Laryngoscopy revealed left vocal cord palsy without any mass lesion in the larynx and paramedian position of the left vocal cord. Right vocal cord showed normal position. Patient further underwent CECT neck and chest to evaluate for the possible neoplastic etiology in neck or chest. The CECT examination [Fig.1-3] revealed left vocal cord palsy with antero-medial deviation of ipsilateral arytenoid cartilage and cricoarytenoid junction. Left pyriform fossa (PFS) showed significant distension normal appearing right PFS and right vocal cord position.  No mass lesion was seen in  vocal cords, larynx or neck spaces. Chest CT showed small pseudoaneurysm of aortic arch with calcific atherosclerotic plaques and small eccentric thrombus. No abnormal mediastinal or lung mass was seen. Mild emphysematous changes were noted in the both lungs with few healed calcified granulomas. The clinical symptoms in combination with laryngosscopy and imaging findings were consistent to that of cardiovocal or Ortner’s syndrome. Pseudoaneurysm of aortic arch was responsible for stretching of the left recurrent laryngeal nerve and resultant left vocal cord palsy.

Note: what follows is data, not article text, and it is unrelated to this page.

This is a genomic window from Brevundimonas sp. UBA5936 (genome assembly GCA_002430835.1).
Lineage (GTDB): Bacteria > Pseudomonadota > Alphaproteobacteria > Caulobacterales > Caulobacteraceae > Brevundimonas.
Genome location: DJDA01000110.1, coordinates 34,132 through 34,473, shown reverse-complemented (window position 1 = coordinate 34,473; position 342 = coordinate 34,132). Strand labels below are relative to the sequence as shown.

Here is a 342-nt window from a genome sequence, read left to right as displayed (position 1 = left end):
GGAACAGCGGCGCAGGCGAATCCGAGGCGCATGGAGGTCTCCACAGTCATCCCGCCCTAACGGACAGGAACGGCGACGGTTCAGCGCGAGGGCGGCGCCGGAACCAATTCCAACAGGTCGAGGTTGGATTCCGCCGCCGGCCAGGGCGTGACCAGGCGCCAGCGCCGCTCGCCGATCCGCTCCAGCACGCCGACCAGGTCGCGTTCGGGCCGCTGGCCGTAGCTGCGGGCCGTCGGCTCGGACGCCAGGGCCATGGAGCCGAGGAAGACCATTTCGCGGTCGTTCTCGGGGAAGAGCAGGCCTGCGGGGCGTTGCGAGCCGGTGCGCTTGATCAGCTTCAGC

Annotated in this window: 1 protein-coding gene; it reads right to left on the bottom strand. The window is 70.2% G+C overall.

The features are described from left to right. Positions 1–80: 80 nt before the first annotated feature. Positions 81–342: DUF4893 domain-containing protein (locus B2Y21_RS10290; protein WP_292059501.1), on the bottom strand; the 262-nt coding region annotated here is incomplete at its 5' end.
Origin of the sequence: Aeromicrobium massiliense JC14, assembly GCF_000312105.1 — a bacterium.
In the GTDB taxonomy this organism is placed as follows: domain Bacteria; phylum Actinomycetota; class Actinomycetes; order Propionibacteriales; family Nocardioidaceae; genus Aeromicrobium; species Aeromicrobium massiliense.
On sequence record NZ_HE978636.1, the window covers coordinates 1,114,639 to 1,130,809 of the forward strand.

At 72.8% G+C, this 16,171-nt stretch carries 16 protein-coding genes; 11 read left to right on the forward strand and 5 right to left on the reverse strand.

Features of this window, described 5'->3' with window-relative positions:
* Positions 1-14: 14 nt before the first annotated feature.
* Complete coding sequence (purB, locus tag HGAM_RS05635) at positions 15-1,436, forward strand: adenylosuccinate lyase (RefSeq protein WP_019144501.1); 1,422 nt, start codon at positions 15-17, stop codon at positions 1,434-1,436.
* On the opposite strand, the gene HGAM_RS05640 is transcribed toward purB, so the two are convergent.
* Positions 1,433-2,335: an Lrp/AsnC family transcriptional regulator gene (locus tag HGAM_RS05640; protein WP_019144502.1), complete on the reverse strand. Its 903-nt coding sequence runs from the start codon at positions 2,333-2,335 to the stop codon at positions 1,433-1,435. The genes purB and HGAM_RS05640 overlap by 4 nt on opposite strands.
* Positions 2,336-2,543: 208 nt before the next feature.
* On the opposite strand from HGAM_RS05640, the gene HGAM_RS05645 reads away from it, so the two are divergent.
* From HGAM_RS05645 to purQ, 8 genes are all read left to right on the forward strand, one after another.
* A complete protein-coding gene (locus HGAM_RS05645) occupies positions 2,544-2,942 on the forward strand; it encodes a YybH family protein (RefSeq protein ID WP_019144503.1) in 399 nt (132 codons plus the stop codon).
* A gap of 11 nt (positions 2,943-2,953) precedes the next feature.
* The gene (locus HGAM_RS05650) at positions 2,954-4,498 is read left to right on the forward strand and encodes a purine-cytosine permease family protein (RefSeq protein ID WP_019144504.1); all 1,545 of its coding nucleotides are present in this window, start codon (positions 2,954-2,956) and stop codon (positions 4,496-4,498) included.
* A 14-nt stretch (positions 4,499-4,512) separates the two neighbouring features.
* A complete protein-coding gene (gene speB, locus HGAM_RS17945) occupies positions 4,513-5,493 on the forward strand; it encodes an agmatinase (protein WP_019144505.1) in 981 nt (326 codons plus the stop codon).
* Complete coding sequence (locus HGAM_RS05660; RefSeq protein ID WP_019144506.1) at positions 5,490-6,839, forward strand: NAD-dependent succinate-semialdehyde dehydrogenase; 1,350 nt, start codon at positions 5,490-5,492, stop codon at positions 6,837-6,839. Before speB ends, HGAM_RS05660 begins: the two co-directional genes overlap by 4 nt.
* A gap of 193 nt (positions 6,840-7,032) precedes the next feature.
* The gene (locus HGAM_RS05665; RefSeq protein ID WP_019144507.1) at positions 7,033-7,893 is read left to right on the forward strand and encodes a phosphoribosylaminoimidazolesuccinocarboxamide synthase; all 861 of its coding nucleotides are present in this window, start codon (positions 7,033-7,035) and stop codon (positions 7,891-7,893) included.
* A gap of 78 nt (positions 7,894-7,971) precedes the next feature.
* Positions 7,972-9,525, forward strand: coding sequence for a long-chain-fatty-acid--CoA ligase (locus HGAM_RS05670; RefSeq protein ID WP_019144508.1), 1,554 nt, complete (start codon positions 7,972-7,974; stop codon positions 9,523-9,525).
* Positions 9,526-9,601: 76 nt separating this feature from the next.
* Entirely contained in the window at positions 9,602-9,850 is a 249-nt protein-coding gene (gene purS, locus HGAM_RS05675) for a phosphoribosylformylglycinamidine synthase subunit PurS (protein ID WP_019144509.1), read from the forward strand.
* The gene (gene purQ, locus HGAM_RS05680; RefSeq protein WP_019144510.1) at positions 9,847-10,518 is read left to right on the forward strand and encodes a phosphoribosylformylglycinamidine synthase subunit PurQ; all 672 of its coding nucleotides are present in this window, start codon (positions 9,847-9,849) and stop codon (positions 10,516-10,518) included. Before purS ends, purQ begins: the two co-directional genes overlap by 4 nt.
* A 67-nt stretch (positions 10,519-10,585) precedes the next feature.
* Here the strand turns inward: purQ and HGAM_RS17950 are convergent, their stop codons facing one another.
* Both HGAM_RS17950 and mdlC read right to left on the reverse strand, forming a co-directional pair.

Discussion

The RLNs are the branches of vagus nerves providing the motor innervation to the intrinsic laryngeal muscles for vocalization exhibiting different course on right and left side. On the right side, the vagus nerve descends with the carotid artery sheath into the upper mediastinum. The right RLN exits from the vagus nerve anterior to the subclavian artery and courses posteriorly under the artery at the level of the brachiocephalic bifurcation. It has a short mediastinal course, coursing obliquely toward the right trachea-esophageal groove over the surface of the apical parietal pleura [1]. The left recurrent laryngeal nerve is longer and it branches from the vagus nerve at the level of the transverse aortic arch. It hooks under the arch of aorta, posterior to the ligamentum arteriosum before ascending towards the neck between the trachea and the esophagus [1].